When Life Delivers the Unexpected

Three women — Mary Magdalene, Mary (the mother of James), and Salome — were the first to arrive at Jesus’s tomb. They hoped to find someone to roll the stone away so they could enter and anoint Jesus’s body with the spices they had bought, as an expression of their love and devotion for Him.

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“Trembling and bewildered, the women went out and fled from the tomb. They said nothing to anyone, because they were afraid.” Mark 16:8 (NIV)

Three women — Mary Magdalene, Mary (the mother of James), and Salome — were the first to arrive at Jesus’s tomb. They hoped to find someone to roll the stone away so they could enter and anoint Jesus’s body with the spices they had bought, as an expression of their love and devotion for Him.

What a shock they must have had when they arrived and saw that the stone had been removed from the tomb, and then learned that Jesus’s body was no longer there! An angel, who appeared as a young man, was dressed in a white robe and sat on the stone that had been rolled back (Matthew 28:2). The women must have been even more bewildered to hear his words.

“Don’t be alarmed,” he said. “You are looking for Jesus the Nazarene, who was crucified. He has risen! He is not here. See the place where they laid him. But go, tell his disciples and Peter, ‘He is going ahead of you into Galilee. There you will see him, just as he told you.’” Mark 16:6-7 (NIV)

Though Jesus had talked to His disciples about His impending death and resurrection, there is no record of Him telling this news to the women. They had witnessed His crucifixion, according to Mark 15:40. And now they were being told that Jesus had risen and was no longer in the tomb. The women fled from the tomb because they were afraid and confused. And they were grieving.

Grief can be paralyzing, but often we want to run away from the things in our lives which are confusing and fearful to us — just like these three women did. Sometimes we have no idea how to deal with unexpected or tragic situations. We don’t know how to solve them, or even how to experience closure. We do know that life is uncertain and throws us unexpected curves; sometimes we face tragedy and loss, and grief is a natural process that we have to negotiate.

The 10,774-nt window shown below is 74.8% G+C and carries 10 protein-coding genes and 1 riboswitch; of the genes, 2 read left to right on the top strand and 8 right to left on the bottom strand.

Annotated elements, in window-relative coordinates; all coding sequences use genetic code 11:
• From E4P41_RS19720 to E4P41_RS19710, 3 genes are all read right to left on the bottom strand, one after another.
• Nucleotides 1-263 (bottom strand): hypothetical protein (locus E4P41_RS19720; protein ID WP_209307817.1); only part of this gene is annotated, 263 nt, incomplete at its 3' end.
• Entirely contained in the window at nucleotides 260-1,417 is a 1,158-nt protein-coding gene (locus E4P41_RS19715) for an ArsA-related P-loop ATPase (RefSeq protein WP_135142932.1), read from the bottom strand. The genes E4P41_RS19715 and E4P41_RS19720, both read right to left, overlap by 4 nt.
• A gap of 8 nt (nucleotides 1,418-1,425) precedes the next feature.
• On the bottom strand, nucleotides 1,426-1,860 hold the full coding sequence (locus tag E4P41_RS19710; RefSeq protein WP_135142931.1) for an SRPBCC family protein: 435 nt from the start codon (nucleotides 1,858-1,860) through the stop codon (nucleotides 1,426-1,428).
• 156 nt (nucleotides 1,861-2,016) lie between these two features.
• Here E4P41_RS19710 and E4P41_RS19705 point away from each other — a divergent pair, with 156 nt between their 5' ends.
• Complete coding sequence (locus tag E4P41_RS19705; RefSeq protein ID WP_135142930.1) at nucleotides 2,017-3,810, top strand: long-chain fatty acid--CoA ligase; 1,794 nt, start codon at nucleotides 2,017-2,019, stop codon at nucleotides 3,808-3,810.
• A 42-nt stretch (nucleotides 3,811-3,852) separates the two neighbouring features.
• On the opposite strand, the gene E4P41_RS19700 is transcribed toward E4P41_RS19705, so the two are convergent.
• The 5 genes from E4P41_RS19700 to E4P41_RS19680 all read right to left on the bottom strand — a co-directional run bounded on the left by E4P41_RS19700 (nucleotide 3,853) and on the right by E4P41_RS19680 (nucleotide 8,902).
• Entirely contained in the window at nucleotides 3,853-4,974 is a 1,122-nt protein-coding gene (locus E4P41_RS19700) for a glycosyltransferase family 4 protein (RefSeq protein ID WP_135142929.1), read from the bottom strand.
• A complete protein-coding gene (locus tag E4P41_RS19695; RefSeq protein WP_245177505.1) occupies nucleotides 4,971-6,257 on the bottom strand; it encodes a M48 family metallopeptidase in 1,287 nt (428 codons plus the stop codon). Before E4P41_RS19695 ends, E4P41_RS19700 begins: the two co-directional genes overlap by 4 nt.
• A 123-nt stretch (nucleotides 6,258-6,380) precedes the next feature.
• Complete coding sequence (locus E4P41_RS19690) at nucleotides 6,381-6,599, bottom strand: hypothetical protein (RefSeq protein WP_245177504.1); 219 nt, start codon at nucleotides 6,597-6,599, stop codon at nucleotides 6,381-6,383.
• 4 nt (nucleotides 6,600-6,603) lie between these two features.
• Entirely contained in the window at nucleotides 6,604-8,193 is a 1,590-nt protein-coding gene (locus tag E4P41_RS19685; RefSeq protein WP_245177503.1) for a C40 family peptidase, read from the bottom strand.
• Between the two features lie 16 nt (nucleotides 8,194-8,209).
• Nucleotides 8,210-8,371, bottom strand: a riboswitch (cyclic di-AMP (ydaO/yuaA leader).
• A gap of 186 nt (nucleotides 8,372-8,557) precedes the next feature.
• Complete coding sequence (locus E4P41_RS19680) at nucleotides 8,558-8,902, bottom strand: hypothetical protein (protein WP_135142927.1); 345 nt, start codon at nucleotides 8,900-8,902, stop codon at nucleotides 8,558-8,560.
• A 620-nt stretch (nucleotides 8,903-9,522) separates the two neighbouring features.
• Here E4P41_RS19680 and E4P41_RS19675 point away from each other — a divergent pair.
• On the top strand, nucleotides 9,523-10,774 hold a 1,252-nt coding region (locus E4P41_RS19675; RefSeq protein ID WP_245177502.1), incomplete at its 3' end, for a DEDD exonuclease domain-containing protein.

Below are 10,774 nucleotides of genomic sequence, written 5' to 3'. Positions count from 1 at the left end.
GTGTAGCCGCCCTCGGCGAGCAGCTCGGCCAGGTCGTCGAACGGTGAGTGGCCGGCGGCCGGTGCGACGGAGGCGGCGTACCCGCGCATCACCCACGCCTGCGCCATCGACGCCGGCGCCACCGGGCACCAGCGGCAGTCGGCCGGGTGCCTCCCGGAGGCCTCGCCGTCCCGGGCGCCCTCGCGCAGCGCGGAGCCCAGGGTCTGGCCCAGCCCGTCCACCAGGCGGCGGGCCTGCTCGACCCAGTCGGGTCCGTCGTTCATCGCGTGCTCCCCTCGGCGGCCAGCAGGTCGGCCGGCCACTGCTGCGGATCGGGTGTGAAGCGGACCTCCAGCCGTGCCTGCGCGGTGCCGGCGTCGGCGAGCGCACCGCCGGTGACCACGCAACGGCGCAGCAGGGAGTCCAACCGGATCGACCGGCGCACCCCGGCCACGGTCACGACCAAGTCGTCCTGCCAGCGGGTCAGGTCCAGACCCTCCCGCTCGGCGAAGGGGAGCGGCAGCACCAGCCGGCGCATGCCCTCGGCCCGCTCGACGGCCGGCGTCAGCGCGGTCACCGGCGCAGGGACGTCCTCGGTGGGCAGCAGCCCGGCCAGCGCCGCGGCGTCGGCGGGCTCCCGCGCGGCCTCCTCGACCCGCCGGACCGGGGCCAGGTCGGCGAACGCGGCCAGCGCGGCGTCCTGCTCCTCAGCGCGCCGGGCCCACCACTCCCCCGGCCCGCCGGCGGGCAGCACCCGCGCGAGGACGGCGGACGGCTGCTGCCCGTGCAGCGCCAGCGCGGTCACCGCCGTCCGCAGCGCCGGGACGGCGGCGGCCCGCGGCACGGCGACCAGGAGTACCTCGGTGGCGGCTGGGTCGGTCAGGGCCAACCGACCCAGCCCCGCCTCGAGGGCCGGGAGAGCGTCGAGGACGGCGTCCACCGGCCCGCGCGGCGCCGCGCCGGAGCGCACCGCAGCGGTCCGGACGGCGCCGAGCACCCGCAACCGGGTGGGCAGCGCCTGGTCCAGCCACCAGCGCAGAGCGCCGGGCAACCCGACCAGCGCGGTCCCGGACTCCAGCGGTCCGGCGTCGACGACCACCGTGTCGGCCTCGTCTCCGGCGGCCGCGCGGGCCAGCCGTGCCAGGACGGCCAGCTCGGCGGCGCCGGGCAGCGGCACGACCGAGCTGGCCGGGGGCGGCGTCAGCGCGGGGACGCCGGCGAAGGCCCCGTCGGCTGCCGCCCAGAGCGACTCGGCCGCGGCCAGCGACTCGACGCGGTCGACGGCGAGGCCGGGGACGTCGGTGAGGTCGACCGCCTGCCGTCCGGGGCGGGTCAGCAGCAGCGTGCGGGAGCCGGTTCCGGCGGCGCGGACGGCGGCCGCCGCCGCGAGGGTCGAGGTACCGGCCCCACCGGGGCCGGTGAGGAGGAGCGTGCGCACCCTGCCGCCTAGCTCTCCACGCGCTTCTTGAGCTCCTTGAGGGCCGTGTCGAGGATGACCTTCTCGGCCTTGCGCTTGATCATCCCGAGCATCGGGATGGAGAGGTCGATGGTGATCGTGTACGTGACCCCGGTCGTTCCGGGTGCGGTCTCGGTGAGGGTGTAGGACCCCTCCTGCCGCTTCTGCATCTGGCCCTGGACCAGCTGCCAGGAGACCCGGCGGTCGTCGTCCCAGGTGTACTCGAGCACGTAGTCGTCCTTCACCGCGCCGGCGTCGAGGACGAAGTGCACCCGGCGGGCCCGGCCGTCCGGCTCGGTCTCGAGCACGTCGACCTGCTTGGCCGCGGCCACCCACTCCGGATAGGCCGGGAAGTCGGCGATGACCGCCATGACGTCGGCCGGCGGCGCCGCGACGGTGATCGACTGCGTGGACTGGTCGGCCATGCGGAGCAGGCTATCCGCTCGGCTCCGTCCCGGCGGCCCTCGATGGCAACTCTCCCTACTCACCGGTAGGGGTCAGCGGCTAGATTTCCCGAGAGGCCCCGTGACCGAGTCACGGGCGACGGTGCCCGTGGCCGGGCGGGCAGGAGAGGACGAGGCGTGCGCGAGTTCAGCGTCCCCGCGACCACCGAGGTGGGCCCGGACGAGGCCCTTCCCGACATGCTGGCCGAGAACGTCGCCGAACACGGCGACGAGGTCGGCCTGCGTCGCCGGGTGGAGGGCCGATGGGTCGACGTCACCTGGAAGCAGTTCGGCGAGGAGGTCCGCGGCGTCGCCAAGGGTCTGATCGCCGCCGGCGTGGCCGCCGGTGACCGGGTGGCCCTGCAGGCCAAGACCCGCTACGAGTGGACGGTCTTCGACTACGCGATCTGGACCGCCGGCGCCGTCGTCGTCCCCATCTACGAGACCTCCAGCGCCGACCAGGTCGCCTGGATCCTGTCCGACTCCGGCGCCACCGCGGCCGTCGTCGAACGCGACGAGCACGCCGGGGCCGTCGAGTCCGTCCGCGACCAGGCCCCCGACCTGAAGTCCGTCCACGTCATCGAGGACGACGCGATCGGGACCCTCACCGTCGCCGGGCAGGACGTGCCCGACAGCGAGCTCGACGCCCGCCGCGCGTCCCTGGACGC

My dad passed away unexpectedly when I was in my early 20s. I was devastated and felt like running away from the news that the rock of our family was gone. Daddy had made me feel secure, just knowing he was a phone call away. All of a sudden, I felt like I was living in a nightmare.

As the nightmare faded, the natural process of grief took place, and I was left with beautiful memories. I also embraced the fact that I’ll see Daddy again in eternity, because he was a strong believer during his time on earth. While I had previously viewed him as the rock of my family, I came to realize that the true rock is Jesus. He is our security, and He is just a prayer away.

Copyright © 2019 Evelyn Wells, used with permission.


Evelyn Wells

Evelyn Wells has a passion to glorify God by writing devotional material and creative nonfiction. She is a regular contributor to Refresh Bible Study Magazine, and she has contributed to the compilations, Breaking the Chains: Strategies for Overcoming Spiritual Bondage, and Heart Renovation: A Construction Guide to Godly Character. She has also contributed to Let the Earth Rejoice (Worthy Inspired) and Just Breathe (Worthy/Ellie Claire). She recently won First Place in the Verse Study Contest at the 2018 Enrich Conference. She lives in North Georgia near her children and grandson. 

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Evelyn Minerva Wells was born 7 Apr 1899 in Illinois to unknown parents. She was adopted by William James Wells and his wife, Edith Alice Squire by June, 1900.[1] The family lived in the Chicago area until about 1905, when they moved to Ashland, Oregon, and then to San Jose, California. While in the Chicago area (Palos), the family had become friends with Thorstein Veblen and his wife, Ellen.[2] Around 1918, young Evelyn, armed with a letter from Veblen's divorced wife, went to Fremont Older seeking work.[3] He asked instead that she do a piece on being an 18-year-old girl, which she promptly produced, after which she began working with Older at the San Francisco Call, and was even part of his household for a while.[4][5] During her tenure with the San Francisco Call, she interviewed Martha Jane "Patty" Reed Lewis of the Donner Party and wrote a series of articles in 1919 entitled "The Tragedy of Donner Lake."[6] She also wrote serials about Lola Montez, Sarah Althea Hill, and other early California personalities.[7] She married Loyal James Podesta (1900–1987), the son of a well-known San Francisco florist, about 1925, and had two children with him.[8] She retained her maiden name in her many books, though she is referred to in a few accounts as Evelyn Wells Podesta. She appears to have separated from her husband by 1950, when she purchased a home in New York for herself and her two children.[9] In addition to the books listed below, she also edited Betty Martin's best-selling "Miracle at Carville" (Doubleday, 1950) and its sequel, "No One Must Ever Know" (Doubleday, 1959). In 1977, she travelled with "lifelong friend" Nathalia Walker Richmond to Colorado to revisit the childhood home of Nathalia (supposedly last living daughter of John Brisben Walker) at Mt. Falcon, near Morrison, Colorado.[10] She died 6 Sep 1984 in Seattle, Washington.[11]